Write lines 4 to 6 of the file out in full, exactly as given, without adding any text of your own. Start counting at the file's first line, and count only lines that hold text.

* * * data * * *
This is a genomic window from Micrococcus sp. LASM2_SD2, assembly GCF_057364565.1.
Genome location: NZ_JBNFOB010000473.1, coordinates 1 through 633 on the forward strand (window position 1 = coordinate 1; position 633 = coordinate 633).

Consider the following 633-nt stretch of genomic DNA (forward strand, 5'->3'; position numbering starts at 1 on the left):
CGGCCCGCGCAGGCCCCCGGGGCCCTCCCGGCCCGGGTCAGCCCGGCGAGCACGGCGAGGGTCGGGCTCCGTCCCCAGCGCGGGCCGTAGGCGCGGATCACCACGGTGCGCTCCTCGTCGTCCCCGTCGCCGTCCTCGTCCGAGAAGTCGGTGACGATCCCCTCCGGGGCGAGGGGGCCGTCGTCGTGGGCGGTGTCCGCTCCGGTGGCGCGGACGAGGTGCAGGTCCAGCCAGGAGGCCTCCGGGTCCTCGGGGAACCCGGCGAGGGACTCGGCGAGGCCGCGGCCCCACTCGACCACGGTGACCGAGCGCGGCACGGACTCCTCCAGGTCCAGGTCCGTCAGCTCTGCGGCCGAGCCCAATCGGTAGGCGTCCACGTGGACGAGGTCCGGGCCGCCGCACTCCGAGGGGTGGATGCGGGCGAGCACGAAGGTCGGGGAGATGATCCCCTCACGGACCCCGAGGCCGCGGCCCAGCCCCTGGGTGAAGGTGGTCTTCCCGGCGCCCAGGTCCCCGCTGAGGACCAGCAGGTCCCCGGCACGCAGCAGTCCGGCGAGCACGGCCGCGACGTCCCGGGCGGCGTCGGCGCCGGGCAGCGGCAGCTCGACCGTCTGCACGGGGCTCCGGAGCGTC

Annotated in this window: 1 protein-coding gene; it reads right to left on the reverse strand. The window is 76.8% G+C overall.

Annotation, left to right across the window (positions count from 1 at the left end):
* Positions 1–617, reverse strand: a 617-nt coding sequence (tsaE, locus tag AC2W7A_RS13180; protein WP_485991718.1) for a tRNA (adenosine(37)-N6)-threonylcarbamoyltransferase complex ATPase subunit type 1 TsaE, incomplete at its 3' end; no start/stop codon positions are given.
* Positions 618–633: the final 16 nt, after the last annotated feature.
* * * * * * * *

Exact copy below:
CGGCCCGCGCAGGCCCCCGGGGCCCTCCCGGCCCGGGTCAGCCCGGCGAGCACGGCGAGGGTCGGGCTCCGTCCCCAGCGCGGGCCGTAGGCGCGGATCACCACGGTGCGCTCCTCGTCGTCCCCGTCGCCGTCCTCGTCCGAGAAGTCGGTGACGATCCCCTCCGGGGCGAGGGGGCCGTCGTCGTGGGCGGTGTCCGCTCCGGTGGCGCGGACGAGGTGCAGGTCCAGCCAGGAGGCCTCCGGGTCCTCGGGGAACCCGGCGAGGGACTCGGCGAGGCCGCGGCCCCACTCGACCACGGTGACCGAGCGCGGCACGGACTCCTCCAGGTCCAGGTCCGTCAGCTCTGCGGCCGAGCCCAATCGGTAGGCGTCCACGTGGACGAGGTCCGGGCCGCCGCACTCCGAGGGGTGGATGCGGGCGAGCACGAAGGTCGGGGAGATGATCCCCTCACGGACCCCGAGGCCGCGGCCCAGCCCCTGGGTGAAGGTGGTCTTCCCGGCGCCCAGGTCCCCGCTGAGGACCAGCAGGTCCCCGGCACGCAGCAGTCCGGCGAGCACGGCCGCGACGTCCCGGGCGGCGTCGGCGCCGGGCAGCGGCAGCTCGACCGTCTGCACGGGGCTCCGGAGCGTC

Annotated in this window: 1 protein-coding gene; it reads right to left on the reverse strand. The window is 76.8% G+C overall.

Annotation, left to right across the window (positions count from 1 at the left end):